Archive for November, 2009

Two Counts of DUI

I was arrested for DUI and I received two tickets.  Is that bad?

It is bad that you were arrested for DUI, however, you should not be concerned about receiving two citations.  Whenever a person is arrested for driving under the influence of alcohol and blows .08 or over, the police issue two citations.  One citation will allege a violation of the .08 law (625 ILCS 5/11‑501(a)(1)) and the other will allege a DUI violation without regard to the BAC of the driver (625 ILCS 5/11‑501(a)(2)).  The circuit clerk will file both of these citations under a single DUI case number and each citation will be a separate count of DUI under that DUI case number.   So, if you blew .08 or over and received two citations, the police officer wasn’t punishing you by writing two citations; the officer was simply proceeding in the manner that officers usually proceed in this type of case.

Jeremy Richey

Meth Warning Not Needed in Alcohol DUI Case

Case Name People v. Tomczak (.pdf)

Court: Appellate Court of Illinois, Second District

Date Decision Filed: 11/19/09

In this rescission case, a police officer arrested the defendant for driving under the influence of alcohol.  The defendant argued that the government should rescind the statutory summary suspension of his driver’s license because he was not warned by the police about the suspension consequences that would occur if chemical testing revealed methamphetamine in his blood or urine.  He did receive the alcohol-related warning.  The Illinois Compiled Statutes require that a motorist be warned about the suspension consequences of a positive chemical test for methamphetamine (among other warnings).   Here, there wasn’t any evidence to suggest the involvement of methamphetamine; the evidence only suggested that this was a DUI case involving alcohol.   The appellate court acknowledged that the defendant received a defective warning, however, since  the defendant was not a member of the class that would be affected by the defective warning, rescission was not available to him (“there was no evidence that [the] defendant’s suspension was based on the presence of methamphetamine or that a test would have revealed that [the] defendant had methamphetamine in his system”).

Jeremy Richey

Arrested in College: The School of Hard Knocks

I practice law in a college town.  Each school year, there are students who discover that their actions have consequences.  For example,  some find out that drug use leads to drug arrests; others discover that excessive alcohol consumption and driving don’t mix.  College students are not invincible and they are certainly not invisible to police and prosecutors.  Criminal consequences have teeth — especially when received at a young age.  It is difficult to get a job when a person is on felony probation.  What will a prospective employer think of an applicant the employer watches blow into a device before the applicant starts his car?  Of course, there are some consequences unique to college students: university sanctions.  These sanctions can include things like academic probation and even expulsion from the school.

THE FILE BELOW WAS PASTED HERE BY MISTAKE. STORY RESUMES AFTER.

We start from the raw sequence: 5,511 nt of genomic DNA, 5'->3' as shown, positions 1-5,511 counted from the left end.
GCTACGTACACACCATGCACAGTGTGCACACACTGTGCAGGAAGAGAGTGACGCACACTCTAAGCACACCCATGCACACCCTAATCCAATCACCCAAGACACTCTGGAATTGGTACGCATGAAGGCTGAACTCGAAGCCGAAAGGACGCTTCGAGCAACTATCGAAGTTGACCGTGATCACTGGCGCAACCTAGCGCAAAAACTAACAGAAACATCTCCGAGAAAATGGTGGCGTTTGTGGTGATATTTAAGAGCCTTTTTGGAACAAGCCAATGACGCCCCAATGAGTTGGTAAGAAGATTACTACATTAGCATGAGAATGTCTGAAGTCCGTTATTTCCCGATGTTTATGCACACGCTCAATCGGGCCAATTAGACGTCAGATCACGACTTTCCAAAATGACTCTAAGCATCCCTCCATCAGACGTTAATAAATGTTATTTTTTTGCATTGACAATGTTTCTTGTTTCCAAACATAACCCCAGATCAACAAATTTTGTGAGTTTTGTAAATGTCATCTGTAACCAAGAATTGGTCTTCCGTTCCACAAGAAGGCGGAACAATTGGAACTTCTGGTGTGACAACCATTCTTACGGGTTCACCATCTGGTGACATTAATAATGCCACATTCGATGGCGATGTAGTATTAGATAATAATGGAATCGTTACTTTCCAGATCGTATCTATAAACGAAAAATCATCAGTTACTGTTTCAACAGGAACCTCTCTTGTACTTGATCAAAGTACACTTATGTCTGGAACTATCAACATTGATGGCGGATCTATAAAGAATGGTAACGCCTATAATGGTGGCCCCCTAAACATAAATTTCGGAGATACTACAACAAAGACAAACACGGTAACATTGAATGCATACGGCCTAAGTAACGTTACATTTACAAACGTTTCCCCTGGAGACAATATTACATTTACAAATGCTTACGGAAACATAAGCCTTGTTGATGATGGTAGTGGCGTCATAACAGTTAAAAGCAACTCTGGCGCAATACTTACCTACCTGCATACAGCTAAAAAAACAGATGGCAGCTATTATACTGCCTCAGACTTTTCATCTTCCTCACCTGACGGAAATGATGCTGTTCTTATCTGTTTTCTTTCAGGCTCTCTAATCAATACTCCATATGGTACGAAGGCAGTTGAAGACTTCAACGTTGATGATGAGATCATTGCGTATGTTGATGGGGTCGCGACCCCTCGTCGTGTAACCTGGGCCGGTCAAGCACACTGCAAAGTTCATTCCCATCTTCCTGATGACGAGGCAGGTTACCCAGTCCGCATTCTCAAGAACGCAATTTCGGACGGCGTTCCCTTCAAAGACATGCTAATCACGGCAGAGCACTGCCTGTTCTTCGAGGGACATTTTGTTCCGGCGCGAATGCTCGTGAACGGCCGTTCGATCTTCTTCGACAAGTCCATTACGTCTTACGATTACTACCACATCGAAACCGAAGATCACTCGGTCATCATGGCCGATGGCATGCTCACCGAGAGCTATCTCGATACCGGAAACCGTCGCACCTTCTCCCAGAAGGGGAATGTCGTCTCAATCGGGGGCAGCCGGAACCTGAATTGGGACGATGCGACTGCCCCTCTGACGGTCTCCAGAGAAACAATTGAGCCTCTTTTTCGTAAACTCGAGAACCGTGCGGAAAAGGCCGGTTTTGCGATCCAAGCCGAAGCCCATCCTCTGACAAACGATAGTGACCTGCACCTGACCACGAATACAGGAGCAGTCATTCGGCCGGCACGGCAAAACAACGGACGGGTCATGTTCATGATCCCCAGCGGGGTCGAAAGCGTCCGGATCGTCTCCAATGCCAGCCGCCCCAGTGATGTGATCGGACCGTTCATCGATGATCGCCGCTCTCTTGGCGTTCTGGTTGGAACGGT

Each school year, the school of hard knocks opens its doors for business; wise students will learn from past graduates of this school.

Jeremy Richey

Victims Can’t Drop Charges

There are times, usually in the domestic-battery context, when a victim does not want the government to prosecute a defendant.  The victim can ask the government to not prosecute the defendant, however, the government is not required to honor the victim’s request.  The decision whether to press charges belongs solely to the prosecutor’s office.  The prosecutor can either ignore or honor a victim’s wishes.  Charges are dismissed by prosecutors and not victims.

Jeremy Richey

Effingham County Government Center

Effingham County Government Center

Effingham County Government Center -- photo taken 11/3/09

Entrance

Visitors must enter through the doors pictured above (the set on the left) and then pass through security.  The address of the Effingham County Government Center is 120 W. Jefferson Ave., Effingham, IL 62401.

Courtroom Locations

There are four courtrooms in Effingham County — courtrooms “A” through “D.”  Courtrooms “A” and “B” are located on the second floor and courtrooms “C” and “D” are located on the third floor.  Most criminal cases are held in courtroom “B.”

Hours

The courthouse is open Monday through Friday from 8:00 a.m. to 4:00 p.m.

Jeremy Richey


BROUGHT TO YOU BY:
Jeremy J. Richey, Attorney at Law
© Jeremy J. Richey and The East Central Illinois Criminal Law & DUI Weblog, 2008-2012. Unauthorized use and/or duplication of this material without express and written permission from this blog’s author and/or owner is strictly prohibited.